Design Pattern

The Juicy Pink Cardigan

You may recall I stared playing with some Icelandic Plötulopi at the beginning of the month and how my notion of making something pretty in intricate lace fell by the wayside…

The Juicy Pink Thing in detail by Irene LundgaardThe Juicy Pink Cardigan – details © Irene Lundgaard 2012

Instead I worked with the colour and was true to myself and my simple ways, as I made a casual long fronted cardigan. It’s light and airy and I am sure it will flow nicely once I get it blocked gently.

The Juicy Pink Thing in motion by Irene LundgaardThe Juicy Pink Cardigan – show off © Irene Lundgaard 2012

However, for blocking I have to wait for period of no rain, which is rather hard to come by these days, so until then I show you a couple of preliminary shots of the cardigan which may just become a favourite. The yarn definitely is a favourite, as for the colour, well, shall we just agree that it’s on the pink side of juicy pink?!

Note: The cardigan is worked in Icelandic Plötulopi on a size 5.5 mm hook. The pattern will be simple and easy and it is in the making.


Rosa Bellflower

Months ago I started this nice cardigan designed by my gifted friend, Liselotte. I worked it in the brilliant 4 ply pure wool yarn from the Irish Cushendale Wollen Mills. The yarn is coarse and warm and versatile and hard wearing and the colours are always just right, as is the price – and then there is the bounce. I know, I know, I keep going on about that yarn, but it really is special! I also used Kauni Effect which I really like for the colour too, it’s coarse and the smell of lanolin from it really never allows you to forget that it’s a natural fibre you are working; just the way I like it!  As you probably know by now, I have a severe allergy to petrol based yarn…

IMG_8543smallRosa Bellflower © Irene Lundgaard 2010

I had the cardigan crochet in no time, but because I made some modifications to the way I used the yarn, so that the same stripe from the Kauni Effektgarn runs all the way across from one sleeve, across the body and then over to the other sleeve, the finishing was quite a fiddle that I kept putting off. Naughty me! IMG_8554smallUnder normal circumstances the sleeves would have been different to the body, but I didn’t want that and in the process dug a deep hole for myself as my preference meant I had very many ends to secure, although I did crochet them away as I went, but they still needed attention; every single one of them, if you get my drift… Because of the modification I did, I had to sew up the sleeves too, which turned out neat and tidy. Nice.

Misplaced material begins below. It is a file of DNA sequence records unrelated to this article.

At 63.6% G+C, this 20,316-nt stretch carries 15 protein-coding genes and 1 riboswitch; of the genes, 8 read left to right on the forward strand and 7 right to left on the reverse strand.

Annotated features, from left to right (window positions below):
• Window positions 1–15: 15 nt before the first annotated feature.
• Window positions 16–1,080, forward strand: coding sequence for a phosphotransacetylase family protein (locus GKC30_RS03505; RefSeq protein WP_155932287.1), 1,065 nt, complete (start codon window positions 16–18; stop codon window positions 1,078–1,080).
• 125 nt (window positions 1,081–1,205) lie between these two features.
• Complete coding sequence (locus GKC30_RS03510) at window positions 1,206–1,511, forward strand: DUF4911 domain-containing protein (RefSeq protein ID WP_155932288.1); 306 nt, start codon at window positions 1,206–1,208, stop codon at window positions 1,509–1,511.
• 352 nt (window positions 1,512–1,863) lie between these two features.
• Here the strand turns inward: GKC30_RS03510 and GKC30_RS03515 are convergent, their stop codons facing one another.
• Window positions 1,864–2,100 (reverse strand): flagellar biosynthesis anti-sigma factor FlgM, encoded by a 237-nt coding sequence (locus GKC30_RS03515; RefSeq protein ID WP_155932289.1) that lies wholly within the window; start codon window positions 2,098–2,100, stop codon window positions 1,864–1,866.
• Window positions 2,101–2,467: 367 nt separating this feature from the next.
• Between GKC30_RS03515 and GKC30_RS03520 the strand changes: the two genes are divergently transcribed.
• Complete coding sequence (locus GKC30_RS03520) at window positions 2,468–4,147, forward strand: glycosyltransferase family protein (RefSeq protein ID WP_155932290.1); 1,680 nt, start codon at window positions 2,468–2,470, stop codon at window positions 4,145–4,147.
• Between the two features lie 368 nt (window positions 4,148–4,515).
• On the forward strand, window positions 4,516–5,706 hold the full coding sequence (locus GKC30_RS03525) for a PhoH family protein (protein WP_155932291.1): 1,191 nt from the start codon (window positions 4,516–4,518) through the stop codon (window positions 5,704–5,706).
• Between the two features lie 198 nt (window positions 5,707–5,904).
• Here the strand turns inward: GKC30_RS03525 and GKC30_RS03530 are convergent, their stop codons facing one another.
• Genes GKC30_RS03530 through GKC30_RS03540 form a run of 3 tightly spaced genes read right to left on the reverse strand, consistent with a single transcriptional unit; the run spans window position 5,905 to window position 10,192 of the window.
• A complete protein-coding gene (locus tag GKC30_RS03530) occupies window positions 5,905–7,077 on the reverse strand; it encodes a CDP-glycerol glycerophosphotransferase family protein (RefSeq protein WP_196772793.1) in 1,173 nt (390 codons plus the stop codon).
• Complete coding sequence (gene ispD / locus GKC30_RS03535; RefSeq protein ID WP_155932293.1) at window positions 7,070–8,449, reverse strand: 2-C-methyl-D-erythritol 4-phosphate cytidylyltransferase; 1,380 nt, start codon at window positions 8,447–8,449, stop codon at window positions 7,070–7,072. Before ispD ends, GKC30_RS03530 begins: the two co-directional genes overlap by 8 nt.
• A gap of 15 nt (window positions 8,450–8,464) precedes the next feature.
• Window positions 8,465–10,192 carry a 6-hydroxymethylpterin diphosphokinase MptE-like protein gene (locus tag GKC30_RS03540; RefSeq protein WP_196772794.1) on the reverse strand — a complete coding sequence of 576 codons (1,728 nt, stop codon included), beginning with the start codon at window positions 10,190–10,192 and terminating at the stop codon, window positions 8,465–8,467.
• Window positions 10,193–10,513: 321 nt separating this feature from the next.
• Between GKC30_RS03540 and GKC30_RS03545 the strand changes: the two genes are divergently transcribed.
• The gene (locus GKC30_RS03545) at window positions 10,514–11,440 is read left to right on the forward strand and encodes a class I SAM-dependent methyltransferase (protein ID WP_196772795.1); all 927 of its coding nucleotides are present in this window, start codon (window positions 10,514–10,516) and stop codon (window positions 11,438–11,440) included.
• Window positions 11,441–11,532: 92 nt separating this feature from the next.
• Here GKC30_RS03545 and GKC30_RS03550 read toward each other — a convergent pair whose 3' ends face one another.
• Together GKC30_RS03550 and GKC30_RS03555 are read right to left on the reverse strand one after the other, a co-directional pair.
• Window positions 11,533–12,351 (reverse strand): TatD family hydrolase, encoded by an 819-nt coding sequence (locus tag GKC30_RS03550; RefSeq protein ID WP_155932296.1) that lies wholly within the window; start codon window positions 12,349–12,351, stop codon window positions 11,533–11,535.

I just know that this cardigan is going to be a much loved garment. I am going to wear it to death and with the winter conditions we have here at the moment, I’m only delighted that I have an excuse to wear it!

Note: The pattern for this wonderful cardigan, is designed by Liselotte Weller (Ravelry link),  it’s a two in one pattern, a jumper and a cardigan and the possibilities for putting your own personal stamp on this pattern are just endless!

I got the Cushendale 4ply from The Yarn Room and the Kauni Effect from Scandinavian Knitting Design. Buttons from stash.


Half A Hook Size Makes The Difference

I have had a cardigan on the hook for some time, it was basically finished, all it needed was the front bands and some buttons and a bit of fancy footwork to finalize edges and such like. Simple really, and I had it all done but wasn’t really happy as I made the classical mistake of making the two front bands too late at night – as in – way too late.

The result of my late night adventure was two lovely puckering front bands, they were not really puckering much and perhaps not really enough for the untrained eye to spot, but I spotted it immediately the following morning. In classical fashion, I put the cardigan to one side for a few days… Don’t we all do that when we realize that ripping and reworking is needed?

This glorious sunny summer morning I took myself and my hook and my coffee out into the garden and set to work to rectify my error. I ripped and then worked the front bands on half a hook size bigger and if you look at the picture you will see the major difference this makes. The left side is worked on a size 5 mm and the right hand side is worked on a 4.5 mm hook. Another bit of ripping and re-working and there will be no more puckering, now it’s just for fixing ends and getting the buttons just right.  Amazing what a difference 0.5 mm can make!

Note: The cardigan is based on Liselotte Weller’s wonderful generic pattern called Klokkeblomst/Bellflower.